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The Mad, Mad World of Bernie Farber . . . Farber, of the Canadian Jewish Congress spoke at Northwestern University (Chicago) on Monday, January 20, 2003

[Glossary: Holocaust survivor: n., Somebody to whom nothing happened. --> Son of Holocaust survivor, n., c.1970: son of somebody to whom nothing happened. --> Deriv.: Bernie Farber: n., proper: Canadian son of somebody to whom nothing happened 5,000 miles away.]


The Daily Northwestern

Chicago, January 20, 2003


FarberSpeaker: Don't let history die with its participants

Son of Holocaust survivor tells crowd to preserve families' forgotten stories

By Greg Lowe


BERNIE Farber didn't realize he had two half-brothers until 21 years after they were killed in a Nazi death camp. Farber, the executive director of the Ontario region of the Canadian Jewish Congress, spoke Sunday to a crowd of about 25 people in the McCormick-Tribune Forum about his effort to learn about the life [that] his father -- and his father's former family -- led before the Holocaust. Farber was brought to campus by the Tannenbaum Chabad House, where he gave another lecture Friday night on the evils of anti-Zionism.

After escaping the fate of the rest of his small Polish village, Farber's father, Max, came to Canada and started a new life.

Until 1974, Farber and his brothers were unaware that Max had a previous family killed in the Holocaust. Since that revelation, Farber tried to learn his father's past. Max died in 1990 at the age of 92. "How did my father manage to start a second life?" he asked. "How did my father put away such pain and such tragedy?"

It wasn't until Farber's mother was dying that Max finally told his sons about his life in the Polish village of Botchki, a life that included a different wife and two children. While Max and a cousin survived by jumping off a train headed for a concentration camp, the rest of his family was killed in a Nazi gas chamber, Farber said.

David Irving comments:

I DON'T normally comment on news items like this, not even on the absurdity of a son of a Holocaust survivor stealing the door off a stove in his father's old home in Poland.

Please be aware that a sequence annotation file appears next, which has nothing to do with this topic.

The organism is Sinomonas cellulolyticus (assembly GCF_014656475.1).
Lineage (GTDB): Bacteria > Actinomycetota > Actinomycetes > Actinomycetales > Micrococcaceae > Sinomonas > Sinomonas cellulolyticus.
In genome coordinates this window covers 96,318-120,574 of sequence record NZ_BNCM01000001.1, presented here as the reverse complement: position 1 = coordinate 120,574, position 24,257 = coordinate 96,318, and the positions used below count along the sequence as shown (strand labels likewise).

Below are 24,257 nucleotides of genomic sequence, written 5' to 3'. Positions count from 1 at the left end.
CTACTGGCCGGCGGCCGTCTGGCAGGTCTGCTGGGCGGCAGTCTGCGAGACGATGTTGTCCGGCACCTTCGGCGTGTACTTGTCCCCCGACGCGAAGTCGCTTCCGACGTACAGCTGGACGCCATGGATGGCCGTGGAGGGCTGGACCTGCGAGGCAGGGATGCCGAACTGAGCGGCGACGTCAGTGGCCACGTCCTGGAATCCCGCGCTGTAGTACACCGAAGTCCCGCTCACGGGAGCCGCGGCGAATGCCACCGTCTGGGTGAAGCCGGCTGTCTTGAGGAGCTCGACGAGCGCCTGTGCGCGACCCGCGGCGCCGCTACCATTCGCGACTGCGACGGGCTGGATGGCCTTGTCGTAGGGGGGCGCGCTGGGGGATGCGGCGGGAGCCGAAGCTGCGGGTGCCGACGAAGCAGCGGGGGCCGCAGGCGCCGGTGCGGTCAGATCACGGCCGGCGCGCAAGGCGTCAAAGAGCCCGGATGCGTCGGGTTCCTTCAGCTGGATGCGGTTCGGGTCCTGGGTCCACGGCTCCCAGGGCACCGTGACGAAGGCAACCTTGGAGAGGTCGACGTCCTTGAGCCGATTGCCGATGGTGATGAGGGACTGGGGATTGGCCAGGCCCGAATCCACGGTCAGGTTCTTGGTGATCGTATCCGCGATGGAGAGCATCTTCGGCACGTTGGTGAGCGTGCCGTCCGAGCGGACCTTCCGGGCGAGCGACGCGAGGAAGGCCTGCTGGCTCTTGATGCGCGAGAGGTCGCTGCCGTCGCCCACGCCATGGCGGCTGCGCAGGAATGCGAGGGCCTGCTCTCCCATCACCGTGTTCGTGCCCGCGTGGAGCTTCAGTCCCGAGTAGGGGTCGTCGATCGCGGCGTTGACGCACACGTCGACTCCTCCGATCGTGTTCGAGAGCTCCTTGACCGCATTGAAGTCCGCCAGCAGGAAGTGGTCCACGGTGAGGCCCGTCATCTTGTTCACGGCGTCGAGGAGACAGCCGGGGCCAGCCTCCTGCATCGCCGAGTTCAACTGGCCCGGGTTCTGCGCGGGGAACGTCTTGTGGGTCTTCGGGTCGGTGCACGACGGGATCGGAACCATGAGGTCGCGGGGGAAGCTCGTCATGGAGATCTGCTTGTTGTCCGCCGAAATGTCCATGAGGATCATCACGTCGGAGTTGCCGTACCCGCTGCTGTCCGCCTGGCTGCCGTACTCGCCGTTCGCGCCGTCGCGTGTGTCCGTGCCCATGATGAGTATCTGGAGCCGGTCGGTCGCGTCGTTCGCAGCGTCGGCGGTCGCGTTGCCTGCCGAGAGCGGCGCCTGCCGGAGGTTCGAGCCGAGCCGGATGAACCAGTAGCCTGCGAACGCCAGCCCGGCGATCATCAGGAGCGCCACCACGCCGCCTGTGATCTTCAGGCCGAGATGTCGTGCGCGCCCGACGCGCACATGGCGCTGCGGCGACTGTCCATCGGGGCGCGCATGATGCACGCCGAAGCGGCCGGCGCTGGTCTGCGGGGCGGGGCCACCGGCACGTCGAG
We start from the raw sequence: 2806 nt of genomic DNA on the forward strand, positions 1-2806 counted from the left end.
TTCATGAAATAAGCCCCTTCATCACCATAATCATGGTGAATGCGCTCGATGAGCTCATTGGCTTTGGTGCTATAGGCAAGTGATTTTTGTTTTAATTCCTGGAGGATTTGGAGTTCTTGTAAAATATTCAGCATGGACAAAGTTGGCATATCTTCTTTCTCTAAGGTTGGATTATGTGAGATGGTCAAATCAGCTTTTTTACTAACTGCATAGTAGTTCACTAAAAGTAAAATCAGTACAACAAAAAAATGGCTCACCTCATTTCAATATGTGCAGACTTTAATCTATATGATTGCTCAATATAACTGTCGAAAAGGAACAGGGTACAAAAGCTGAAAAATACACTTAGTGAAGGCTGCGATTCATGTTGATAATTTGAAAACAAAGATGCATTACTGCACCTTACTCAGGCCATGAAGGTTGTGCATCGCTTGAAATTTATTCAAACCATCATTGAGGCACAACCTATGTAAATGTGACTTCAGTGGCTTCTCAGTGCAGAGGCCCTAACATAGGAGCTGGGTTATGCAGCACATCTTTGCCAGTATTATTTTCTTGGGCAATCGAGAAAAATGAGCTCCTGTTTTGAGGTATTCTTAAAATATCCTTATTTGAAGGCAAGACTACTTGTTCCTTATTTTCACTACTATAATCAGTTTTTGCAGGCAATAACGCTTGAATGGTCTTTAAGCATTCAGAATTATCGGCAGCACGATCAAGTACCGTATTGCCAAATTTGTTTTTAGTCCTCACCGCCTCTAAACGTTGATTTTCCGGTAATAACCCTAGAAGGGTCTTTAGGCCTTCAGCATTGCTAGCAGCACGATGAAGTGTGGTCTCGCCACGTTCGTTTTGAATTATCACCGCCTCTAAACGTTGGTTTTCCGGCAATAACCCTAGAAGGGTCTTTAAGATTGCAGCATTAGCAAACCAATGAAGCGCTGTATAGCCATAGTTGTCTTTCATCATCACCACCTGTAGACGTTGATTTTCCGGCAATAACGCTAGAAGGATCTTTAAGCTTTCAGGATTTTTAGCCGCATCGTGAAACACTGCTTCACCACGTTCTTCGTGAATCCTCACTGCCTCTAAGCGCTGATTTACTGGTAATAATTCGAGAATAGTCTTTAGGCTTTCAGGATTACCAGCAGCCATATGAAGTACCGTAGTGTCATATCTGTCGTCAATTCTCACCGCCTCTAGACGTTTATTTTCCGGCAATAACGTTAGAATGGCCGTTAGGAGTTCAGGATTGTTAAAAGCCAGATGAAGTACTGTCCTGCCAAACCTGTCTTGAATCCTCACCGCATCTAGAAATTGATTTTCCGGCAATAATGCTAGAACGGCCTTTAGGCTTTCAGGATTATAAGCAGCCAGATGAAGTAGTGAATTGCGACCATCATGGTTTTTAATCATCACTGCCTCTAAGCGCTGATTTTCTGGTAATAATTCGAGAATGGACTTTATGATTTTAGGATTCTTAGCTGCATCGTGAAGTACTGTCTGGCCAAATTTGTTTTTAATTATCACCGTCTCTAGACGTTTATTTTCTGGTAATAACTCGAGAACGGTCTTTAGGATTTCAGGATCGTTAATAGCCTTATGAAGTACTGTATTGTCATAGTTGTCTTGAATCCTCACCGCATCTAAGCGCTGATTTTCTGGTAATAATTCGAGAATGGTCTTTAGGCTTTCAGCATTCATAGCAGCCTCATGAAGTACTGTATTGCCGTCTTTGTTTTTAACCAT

The mind briefly boggles: How did he explain it to Canada Customs when he returned? "It's a door. Off an oven. A gas oven. It's okay. I'm a survivor, uh, son of a survivor."
   No, my curiosity is aroused by the ease with which Farber tells his crowded Chicago audience of 25, without any proof, that his other family of stepmother and half brothers were killed in a Nazi gas chamber.
   If it were my father, I'd be curious to know more. Which camp? Killed, or died in an epidemic? And how did my father manage to save his own skin, abandoning his wife and two sons to their fate? And how come that he never mentioned this tragedy earlier to his new Canadian son Bernie?
   As so often, stories like this seem to prompt more questions than they answer.

Related file:

Our dossier on some of the origins of anti-Semitism

Farber said he feels a spiritual connection to the half-brothers he never met. "I really only know them from an old, wilted photograph," he said. "When I look in their eyes, it burns a hole in my heart."

During the war, Max stayed with a farmer, not knowing what had happened to his family. When the war ended, he went to a displaced persons camp and eventually moved to Ontario, where he married Farber's mother. After discovering his father's past, Farber decided to research the brothers he never was able to meet. He visited Poland in 1992 and came across some of his father's papers from his time in the displaced persons camp.

"A Red Cross worker told me, 'It's like winning the lottery.' And it is like winning the lottery for the son of a Holocaust survivor," Farber said.

Farber also visited his father's home in Botchki, where he took the iron door from the stove as a memento.

"A piece of what had once been a source of warmth in my father's home," he said.

The door currently is framed and sitting on an easel in Farber's living room.

When he looks into the eyes of his own children, Farber realizes the pain his father must have gone through.

"To have children taken away in such a fashion and to outlive your children is a pain that will remain incomprehensible and inexplicable," Farber said.

Farber stressed the importance of discovering the history of families that were destroyed by the Holocaust, especially when many Holocaust survivors are entering their final years. "We must commit ourselves to history and to memory," he said. "It's our only antidote."

Rabbi Dov Hillel Klein, the director of the Tannenbaum Chabad House, said he brought Farber to campus to spread that message.

"I felt these issues are important with the increase of anti-Semitism around the world," Klein said.

 Letter  Letter: Bernie Farber explains how his father survived

Related item on this website

Index on Candian Jewish Congress
Dossier on the origins of anti-Semitism
Confidential Report by Bernie Farber on a 1986 lecture tour by David Irving
Farber named Acting Executive Director of Canadian Jewish Congress (CJC)
Farber reports on schoolteacher Paul Fromm, Jan 1997
Farber advocates torture of prisoners
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